Because I do my work based on data, I'd give a few tips here. Take the next few events to experiment. Sell for $10 each. Sell for $9 each. Sell with both $9 and $10 options. Record the average number of bottles per person at the different price points. At the same time, add in the multi-buys. One weekend, try Buy two, get one free, at $11. Another weekend, try buy 3, get the 4th FREE. Maybe another weekend, try selling "One for $9, or a flight of three for $25" (The word flight is pretty trendy in this kind of situation). A carrying box/4 pack box is a huge purchase incentive, so I would definitely try something around that. Maybe buy 3 get 4th FREE, maybe buy 4 get $10 off, however you want to structure it. BUT, and this is a big BUT - "Get one free" promotions are expensive for you in cost of goods. You have to pay the cost of the bottle when you give one free, and if you don't offset that with a lot of people increasing how many they buy, it's not worth it. Buy 3 Get the 4th free is probably the only way it will be advantageous to you.

Customers don't think in terms of per bottle. They think of terms of how much they spent. They don't care how much they saved.

No matter what, what other people suggest and what other products sell for, it's going to be different for you and your business. After every event, record how many customers you had that browsed, how many that bought, and how many the purchasers bought. Vary your prices. Go as low as you can go and still break even. Go high - super high, $20 a bottle high. It works for the cheese lady. Experiment.

My intuition is that this would be a good starting place:
1. One price point for all products.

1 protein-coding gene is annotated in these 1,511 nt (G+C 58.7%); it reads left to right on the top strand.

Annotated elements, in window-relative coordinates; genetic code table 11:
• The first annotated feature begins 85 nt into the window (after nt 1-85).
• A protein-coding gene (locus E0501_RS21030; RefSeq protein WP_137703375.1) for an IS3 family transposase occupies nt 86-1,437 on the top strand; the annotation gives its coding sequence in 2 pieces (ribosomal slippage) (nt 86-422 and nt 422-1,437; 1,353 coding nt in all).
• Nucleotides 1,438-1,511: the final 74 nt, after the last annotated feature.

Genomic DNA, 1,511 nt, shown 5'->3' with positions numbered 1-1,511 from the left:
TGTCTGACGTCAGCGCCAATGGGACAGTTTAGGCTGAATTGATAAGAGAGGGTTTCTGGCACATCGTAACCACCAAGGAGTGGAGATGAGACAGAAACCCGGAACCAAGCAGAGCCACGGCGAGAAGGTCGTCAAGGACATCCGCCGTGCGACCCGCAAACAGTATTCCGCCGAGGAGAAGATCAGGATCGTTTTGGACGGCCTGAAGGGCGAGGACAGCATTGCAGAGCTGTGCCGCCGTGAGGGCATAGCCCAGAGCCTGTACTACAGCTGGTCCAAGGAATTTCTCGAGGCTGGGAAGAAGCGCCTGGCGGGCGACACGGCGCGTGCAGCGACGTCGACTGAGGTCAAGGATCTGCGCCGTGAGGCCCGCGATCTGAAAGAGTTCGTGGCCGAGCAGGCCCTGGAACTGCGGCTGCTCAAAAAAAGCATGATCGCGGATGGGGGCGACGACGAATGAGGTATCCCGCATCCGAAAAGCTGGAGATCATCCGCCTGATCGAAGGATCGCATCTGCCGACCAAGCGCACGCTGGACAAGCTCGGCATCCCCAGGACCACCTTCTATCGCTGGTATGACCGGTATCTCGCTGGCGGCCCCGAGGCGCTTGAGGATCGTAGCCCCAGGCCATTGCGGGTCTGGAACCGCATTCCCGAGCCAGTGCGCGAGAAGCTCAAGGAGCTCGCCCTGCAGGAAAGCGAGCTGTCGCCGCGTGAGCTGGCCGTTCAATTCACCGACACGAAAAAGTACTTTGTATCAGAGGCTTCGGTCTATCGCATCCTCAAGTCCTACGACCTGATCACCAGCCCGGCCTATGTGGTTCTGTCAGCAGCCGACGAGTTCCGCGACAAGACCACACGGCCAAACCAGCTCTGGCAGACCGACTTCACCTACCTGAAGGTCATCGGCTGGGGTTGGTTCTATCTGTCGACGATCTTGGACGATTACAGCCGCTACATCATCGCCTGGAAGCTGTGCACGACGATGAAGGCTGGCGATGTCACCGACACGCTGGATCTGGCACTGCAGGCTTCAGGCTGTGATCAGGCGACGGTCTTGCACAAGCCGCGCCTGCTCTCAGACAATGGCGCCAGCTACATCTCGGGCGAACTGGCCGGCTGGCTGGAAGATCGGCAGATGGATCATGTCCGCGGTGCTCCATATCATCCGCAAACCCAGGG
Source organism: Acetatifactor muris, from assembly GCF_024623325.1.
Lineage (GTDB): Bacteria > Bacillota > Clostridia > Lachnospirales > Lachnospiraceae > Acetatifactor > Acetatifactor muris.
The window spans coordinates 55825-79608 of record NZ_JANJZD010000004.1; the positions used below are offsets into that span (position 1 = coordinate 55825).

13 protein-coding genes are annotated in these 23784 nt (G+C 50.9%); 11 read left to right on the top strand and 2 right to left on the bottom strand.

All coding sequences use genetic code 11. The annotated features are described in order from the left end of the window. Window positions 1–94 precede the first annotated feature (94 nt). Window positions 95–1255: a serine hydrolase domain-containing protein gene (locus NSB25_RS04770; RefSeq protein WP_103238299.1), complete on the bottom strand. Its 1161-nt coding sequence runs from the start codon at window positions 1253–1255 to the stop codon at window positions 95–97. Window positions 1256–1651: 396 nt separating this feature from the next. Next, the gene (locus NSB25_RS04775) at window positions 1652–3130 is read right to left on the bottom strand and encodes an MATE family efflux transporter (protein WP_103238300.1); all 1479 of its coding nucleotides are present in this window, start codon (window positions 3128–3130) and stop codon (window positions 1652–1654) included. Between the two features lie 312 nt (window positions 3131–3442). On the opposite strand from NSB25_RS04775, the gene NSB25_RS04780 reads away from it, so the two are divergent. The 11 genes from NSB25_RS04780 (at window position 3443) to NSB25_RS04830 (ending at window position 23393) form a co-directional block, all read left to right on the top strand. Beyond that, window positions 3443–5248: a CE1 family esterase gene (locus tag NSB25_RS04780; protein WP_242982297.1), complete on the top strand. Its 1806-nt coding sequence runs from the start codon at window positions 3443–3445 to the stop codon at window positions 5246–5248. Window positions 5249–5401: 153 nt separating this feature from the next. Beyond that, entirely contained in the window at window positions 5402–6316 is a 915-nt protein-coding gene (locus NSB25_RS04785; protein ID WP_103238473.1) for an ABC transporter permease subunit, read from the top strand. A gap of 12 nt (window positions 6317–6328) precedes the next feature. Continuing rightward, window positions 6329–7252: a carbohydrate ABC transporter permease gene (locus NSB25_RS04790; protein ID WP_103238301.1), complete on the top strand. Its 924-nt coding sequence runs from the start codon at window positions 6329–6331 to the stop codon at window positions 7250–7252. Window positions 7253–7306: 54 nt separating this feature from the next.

2. 1/$9. 4 (Flight)/$30.
3. Emphasize homemade and natural ingredients.
4. Having a small sample with chips would help a lot.
posted by bbqturtle at 9:31 PM on October 8 [27 favorites]


I think you're making this too complicated. Keep your per-item prices as they are (or don't—I see you've marked a best answer) and advertise a $4 discount for any group of 3.
posted by adamrice at 10:08 PM on October 8


As someone who would only ever buy hot sauce as a gift, I would appreciate tiered pricing and "sets". I don't know wtf I'm looking at so I'll figure that my dear mother would like a $10 sauce better than an $8 one. I also don't want to agonize over which 3 or 4 she might like. Put 4 in a box, price the box at $30 and put "substitutions allowed" for people who do know what they're doing. Even if they choose 4 $10 bottles you're still getting $7.5 per.
posted by AFABulous at 10:44 PM on October 8 [4 favorites]


I like what bbqturtle wrote. Try different price points and deals and see how you can maximize your return.

As one more data point, I would consider buying more than 1 or 2 if there was a simple discount of say, "Buy three or more and get $1 off per bottle. Buy all 9 and pay only $70 (or whatever price you can reasonably afford to discount a bulk purchase)"
posted by AugustWest at 10:45 PM on October 8 [3 favorites]